Dancing with Tyrants*

By Norman A. Bailey
Friday, December 25th, 2015 @ 7:21PM

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Left: Turkish President Recep Tayyip Erdogan with Hamas leader Khaled Mashaal.

The communist leadership of China; President Putin of Russia; Turkey’s Erdogan, King Salman of Saudi Arabia. Should Israel deal with such regimes? They are all wholesale violators of civil and human rights. They persecute, jail and often execute political opponents and journalists. They regularly confront protest with disproportionate force. They systematically discriminate on the basis of religion, race or class or gender.

Can dispassionate cost-benefit analysis be applied to such relationships? Is it true that national interest always trumps ethical and moral considerations? President Franklin Roosevelt once said, of the brutal dictator of the Dominican Republic “I know he’s a bastard, but he’s our bastard.” Should that be Israel’s guide?

Countries like North Korea and Iran are clearly enemies. No dilemma there. Perhaps the same can be said of the Chinese leadership the other way around. China is obviously very anxious to be Israel’s friend, in every sense, but particularly in trade, investment and education., As Europe is fading economically, Israel needs to open new markets and is very successfully doing so in Asia.

Russia for the moment does not threaten Israel’s interests, and indeed has faithfully cooperated in preventing accidental confrontations in the skies over Syria. President Putin has never exhibited a whiff of anti-Semitism and gets along well with the Jewish community in Russia. Russia’s invasions of Georgia and Ukraine, its military intervention in Syria and the establishment of naval and air bases in that tragic country, as well as its military posturing in the Baltic and the North Seas – do not affect Israel. Putin is not looking for an alliance, but he is not looking for confrontation either.

Saudi Arabia is every bit as repressive as Iran. It is as much a violator of civil and human rights as the Islamic Republic, and until recently was as active in supporting radical Sunni Islamic groups outside its borders as Iran was and is in supporting radical Shiite terrorist organizations. But now the Saudis and the Gulf states are terrified of a potentially nuclear-capable Iran on the one hand and of Islamic State on the other. The startling announcement of the formation of a “military” alliance of Sunni countries to confront terrorism is clearly a symbolic step. It is not even clear yet how many and exactly which countries are involved – 33? 34? 35? Is Lebanon in or out? And so on. It is clearly impossible to coordinate the military and security activities of so many countries.

What is clear, however, is the fact that the Saudis now realize that they helped create several Frankenstein monsters, starting with al-Qaeda and that the Kingdom is in mortal danger. Israel clearly would like to establish relations with the likes of the UAE and Kuwait, which are no more democratic than Saudi Arabia. It has been doing business for years with Egypt, which for most of the time was a military dictatorship. Informal contacts, mostly concerning defense, security, and intelligence, are pursued constantly with the GCC countries. There is no compelling reason for not elevating relations to a more formal level, should that be encouraged by the other side.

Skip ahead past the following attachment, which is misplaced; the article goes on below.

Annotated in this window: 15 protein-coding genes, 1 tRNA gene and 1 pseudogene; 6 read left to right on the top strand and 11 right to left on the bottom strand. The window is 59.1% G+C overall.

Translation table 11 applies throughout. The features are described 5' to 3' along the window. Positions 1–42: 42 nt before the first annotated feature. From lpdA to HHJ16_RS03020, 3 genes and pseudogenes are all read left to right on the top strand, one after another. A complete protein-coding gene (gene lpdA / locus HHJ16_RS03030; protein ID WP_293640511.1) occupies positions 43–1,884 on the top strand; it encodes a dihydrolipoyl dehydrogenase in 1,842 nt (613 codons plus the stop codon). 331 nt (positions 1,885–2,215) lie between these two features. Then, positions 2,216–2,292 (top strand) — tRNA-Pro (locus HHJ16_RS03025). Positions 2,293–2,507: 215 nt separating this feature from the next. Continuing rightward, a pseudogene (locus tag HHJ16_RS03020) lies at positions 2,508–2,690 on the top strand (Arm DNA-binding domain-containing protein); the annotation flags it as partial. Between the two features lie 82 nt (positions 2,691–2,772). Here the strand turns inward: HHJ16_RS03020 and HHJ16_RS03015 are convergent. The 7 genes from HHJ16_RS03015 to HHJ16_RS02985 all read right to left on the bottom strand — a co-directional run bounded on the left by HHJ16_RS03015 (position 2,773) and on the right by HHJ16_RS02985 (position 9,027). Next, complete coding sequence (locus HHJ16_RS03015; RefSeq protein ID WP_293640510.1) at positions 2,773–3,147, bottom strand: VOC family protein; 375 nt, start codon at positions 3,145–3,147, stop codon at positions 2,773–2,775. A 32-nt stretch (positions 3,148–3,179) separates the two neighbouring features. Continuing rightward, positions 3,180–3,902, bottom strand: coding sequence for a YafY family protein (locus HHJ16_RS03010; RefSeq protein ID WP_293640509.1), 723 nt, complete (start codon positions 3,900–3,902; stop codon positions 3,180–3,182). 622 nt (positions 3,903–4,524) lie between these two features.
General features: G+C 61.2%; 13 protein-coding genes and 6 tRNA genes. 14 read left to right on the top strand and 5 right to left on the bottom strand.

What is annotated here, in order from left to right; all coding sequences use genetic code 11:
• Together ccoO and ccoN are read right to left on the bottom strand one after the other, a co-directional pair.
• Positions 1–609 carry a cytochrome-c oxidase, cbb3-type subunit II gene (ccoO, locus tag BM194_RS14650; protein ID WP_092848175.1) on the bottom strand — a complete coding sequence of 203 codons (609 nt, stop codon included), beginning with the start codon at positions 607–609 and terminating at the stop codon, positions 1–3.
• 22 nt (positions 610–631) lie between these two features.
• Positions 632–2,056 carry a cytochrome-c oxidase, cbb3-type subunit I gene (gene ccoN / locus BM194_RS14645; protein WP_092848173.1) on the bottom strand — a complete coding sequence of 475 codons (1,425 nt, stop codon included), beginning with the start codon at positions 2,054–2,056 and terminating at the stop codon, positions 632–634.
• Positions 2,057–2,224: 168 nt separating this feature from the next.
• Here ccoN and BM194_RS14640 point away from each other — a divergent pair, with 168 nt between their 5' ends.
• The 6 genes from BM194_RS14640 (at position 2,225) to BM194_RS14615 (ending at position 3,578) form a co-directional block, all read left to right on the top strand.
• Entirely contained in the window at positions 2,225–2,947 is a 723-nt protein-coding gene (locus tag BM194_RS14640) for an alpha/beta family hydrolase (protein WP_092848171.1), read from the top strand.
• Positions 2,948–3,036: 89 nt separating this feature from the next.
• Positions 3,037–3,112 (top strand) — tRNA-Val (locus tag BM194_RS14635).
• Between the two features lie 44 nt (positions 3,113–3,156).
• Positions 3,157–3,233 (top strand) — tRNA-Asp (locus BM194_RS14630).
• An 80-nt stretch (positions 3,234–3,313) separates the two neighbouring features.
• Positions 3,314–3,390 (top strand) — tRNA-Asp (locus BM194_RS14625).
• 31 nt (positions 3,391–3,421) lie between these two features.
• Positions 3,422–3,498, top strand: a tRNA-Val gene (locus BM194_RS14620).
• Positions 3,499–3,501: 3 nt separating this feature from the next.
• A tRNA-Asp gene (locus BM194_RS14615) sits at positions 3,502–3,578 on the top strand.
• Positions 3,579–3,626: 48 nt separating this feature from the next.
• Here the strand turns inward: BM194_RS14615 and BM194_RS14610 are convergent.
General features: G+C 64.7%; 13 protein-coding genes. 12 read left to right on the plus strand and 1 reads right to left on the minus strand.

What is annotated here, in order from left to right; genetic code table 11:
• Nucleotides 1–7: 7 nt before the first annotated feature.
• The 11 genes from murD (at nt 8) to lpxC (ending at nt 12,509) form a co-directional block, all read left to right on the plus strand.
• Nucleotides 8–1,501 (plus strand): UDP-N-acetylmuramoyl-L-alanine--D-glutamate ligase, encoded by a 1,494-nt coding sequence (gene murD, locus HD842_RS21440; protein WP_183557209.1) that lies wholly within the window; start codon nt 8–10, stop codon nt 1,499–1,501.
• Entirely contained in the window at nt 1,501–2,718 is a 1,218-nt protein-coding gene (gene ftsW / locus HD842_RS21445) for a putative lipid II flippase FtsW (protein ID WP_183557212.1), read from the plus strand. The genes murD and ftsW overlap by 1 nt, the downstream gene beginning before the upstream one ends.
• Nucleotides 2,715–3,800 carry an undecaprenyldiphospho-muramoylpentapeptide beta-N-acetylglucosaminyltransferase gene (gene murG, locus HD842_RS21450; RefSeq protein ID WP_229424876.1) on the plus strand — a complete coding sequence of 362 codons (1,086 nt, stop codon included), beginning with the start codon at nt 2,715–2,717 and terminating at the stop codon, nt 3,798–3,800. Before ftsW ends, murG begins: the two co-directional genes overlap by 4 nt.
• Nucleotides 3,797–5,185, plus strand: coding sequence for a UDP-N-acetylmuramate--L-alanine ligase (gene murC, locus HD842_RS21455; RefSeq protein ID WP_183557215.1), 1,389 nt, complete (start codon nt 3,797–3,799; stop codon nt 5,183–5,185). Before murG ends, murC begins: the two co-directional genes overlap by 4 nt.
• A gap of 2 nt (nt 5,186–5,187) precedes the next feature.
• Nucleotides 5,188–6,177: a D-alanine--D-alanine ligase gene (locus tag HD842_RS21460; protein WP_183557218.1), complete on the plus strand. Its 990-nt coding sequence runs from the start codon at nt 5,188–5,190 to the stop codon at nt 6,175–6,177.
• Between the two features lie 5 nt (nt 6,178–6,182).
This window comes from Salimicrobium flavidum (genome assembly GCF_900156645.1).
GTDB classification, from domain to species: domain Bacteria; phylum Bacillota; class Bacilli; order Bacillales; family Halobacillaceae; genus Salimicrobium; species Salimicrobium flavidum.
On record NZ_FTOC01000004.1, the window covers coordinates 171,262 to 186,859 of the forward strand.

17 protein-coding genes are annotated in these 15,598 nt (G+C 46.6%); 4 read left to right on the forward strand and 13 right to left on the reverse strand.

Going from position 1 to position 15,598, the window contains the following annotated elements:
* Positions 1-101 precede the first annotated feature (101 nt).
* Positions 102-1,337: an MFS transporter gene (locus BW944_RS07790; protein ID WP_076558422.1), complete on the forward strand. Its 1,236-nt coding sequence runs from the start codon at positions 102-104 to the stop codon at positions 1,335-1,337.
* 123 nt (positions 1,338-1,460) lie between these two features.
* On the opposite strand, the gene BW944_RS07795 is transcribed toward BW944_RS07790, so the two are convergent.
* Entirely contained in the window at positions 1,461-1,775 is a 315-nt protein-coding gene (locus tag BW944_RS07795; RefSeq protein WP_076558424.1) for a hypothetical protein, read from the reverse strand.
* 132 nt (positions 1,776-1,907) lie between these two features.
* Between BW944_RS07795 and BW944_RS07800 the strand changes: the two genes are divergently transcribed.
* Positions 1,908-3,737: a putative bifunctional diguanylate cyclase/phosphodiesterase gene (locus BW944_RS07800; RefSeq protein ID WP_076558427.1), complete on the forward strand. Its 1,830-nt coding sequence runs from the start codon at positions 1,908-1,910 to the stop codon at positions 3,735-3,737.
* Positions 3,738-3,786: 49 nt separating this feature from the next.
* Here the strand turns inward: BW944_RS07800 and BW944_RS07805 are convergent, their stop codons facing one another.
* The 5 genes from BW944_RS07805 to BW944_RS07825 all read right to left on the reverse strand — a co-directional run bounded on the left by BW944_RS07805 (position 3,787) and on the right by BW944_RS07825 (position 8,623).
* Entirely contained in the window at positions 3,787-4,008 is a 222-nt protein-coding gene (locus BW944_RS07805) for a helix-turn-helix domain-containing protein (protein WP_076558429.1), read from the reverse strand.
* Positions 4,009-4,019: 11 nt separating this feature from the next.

Much more problematic is the situation with reference to Turkey. There is no doubt that Erdogan is in trouble. All of the countries and groups surrounding Turkey are now hostile, with the possible exception of Islamic State (IS), which Turkey assisted and fostered, creating its own Frankenstein monster. Now it seems that after years of denouncing Israel he wants to make friends again. Some might say, what is the downside? Israel doesn’t need enemies, it needs friends. Besides, we can look forward to selling the Turks natural gas.

Not so fast. There would be, in fact, considerable downside: (1) Israel has already apologized for the incident, which was not its fault, and paying compensation to the families of the victims would be seen in the region not as a magnanimous gesture, but as a demonstration of weakness. Lifting the blockade of Gaza should not even be thought of. Besides the security implications for Israel of such a move, it would infuriate the Egyptians, who are enforcing their own blockade of Gaza, arguably even more effectively than is Israel. It would be seen by our allies the Kurds of Iraq and Syria as a betrayal, not to mention the Kurds of Turkey itself. For now, the Kurds are the only force confronting the IS on the ground, except for an Iraqi army push in Anbar province. Finally, it would anger the Russians, who are in a furious dispute with Turkey over the attack on a Russian plane by two Turkish aircraft.

The bottom line is that dancing with tyrants can and often is risky and dangerous, but it can as often be advantageous. Israel is the only democracy in the entire region, as we are fond of pointing out. If that is the case, then the only informal or formal allies we can have, will not be democracies. QED.

* Norman A. Bailey, Ph.D., is Adjunct Professor of Economic Statecraft at The Institute of World Politics, Washington, DC, and teaches at the Center for National Security Studies and Geostrategy, University of Haifa.

* Published by Globes [online], Israel business news – www.globes-online.com – on December 24, 2015

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